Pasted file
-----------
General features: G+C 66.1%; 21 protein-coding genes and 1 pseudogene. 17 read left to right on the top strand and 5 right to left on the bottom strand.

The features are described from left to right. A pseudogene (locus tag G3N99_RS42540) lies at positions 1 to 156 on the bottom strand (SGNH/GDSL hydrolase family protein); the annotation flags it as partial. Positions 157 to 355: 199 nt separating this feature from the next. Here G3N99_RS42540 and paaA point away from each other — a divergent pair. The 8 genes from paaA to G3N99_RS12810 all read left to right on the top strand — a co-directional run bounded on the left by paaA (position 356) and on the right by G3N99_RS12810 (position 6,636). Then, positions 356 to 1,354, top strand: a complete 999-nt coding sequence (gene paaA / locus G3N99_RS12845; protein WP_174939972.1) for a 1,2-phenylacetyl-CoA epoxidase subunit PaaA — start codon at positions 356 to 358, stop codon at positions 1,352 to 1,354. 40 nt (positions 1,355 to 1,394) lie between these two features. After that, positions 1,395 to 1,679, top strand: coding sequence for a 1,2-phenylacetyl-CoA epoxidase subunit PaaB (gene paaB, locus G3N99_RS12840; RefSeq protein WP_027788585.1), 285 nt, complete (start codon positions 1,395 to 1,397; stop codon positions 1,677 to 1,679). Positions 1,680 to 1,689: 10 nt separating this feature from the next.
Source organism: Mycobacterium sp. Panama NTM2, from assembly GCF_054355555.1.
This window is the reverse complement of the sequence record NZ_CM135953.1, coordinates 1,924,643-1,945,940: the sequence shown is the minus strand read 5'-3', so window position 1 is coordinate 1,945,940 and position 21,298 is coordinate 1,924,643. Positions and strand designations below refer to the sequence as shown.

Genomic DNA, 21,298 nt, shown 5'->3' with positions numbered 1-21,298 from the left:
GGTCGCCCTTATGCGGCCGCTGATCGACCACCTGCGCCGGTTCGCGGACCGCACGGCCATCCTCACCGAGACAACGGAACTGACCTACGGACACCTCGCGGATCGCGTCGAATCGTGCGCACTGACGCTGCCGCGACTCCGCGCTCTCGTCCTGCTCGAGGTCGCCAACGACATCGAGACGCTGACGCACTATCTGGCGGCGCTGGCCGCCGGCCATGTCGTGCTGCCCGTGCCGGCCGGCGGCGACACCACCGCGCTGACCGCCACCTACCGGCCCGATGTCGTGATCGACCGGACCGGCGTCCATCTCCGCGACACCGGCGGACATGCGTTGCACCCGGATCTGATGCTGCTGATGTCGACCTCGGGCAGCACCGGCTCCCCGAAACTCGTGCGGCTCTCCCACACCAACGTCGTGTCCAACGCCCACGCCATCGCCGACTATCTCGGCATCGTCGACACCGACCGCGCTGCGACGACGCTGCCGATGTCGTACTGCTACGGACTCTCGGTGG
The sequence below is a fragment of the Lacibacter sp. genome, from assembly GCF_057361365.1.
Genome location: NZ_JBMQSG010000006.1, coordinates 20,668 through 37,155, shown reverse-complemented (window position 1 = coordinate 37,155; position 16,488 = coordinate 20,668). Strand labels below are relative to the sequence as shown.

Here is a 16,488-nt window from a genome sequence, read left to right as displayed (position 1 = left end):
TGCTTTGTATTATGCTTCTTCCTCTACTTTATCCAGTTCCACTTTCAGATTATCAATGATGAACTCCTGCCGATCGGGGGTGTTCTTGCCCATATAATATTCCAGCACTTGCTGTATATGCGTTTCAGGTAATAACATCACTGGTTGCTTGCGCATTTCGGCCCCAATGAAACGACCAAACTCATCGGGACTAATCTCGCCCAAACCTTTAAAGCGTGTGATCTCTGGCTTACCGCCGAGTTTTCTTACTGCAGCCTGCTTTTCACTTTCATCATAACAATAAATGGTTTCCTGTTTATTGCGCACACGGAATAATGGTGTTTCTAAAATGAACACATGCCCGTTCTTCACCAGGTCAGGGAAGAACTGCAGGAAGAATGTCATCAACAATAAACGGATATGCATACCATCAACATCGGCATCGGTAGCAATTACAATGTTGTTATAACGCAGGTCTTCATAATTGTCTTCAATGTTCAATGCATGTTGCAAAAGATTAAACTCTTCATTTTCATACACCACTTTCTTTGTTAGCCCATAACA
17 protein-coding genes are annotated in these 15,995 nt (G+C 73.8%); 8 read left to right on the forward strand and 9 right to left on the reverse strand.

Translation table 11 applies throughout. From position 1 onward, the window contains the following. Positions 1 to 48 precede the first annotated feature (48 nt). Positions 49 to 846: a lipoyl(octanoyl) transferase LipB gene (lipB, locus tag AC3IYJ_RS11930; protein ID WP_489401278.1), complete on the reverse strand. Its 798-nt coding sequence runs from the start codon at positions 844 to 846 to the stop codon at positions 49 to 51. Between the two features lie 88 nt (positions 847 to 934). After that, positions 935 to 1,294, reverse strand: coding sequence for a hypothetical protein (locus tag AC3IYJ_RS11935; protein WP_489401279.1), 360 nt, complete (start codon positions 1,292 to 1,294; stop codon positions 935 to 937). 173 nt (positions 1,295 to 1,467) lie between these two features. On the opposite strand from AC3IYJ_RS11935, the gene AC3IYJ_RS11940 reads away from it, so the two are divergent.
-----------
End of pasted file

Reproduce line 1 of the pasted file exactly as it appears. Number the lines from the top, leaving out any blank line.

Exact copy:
General features: G+C 66.1%; 21 protein-coding genes and 1 pseudogene. 17 read left to right on the top strand and 5 right to left on the bottom strand.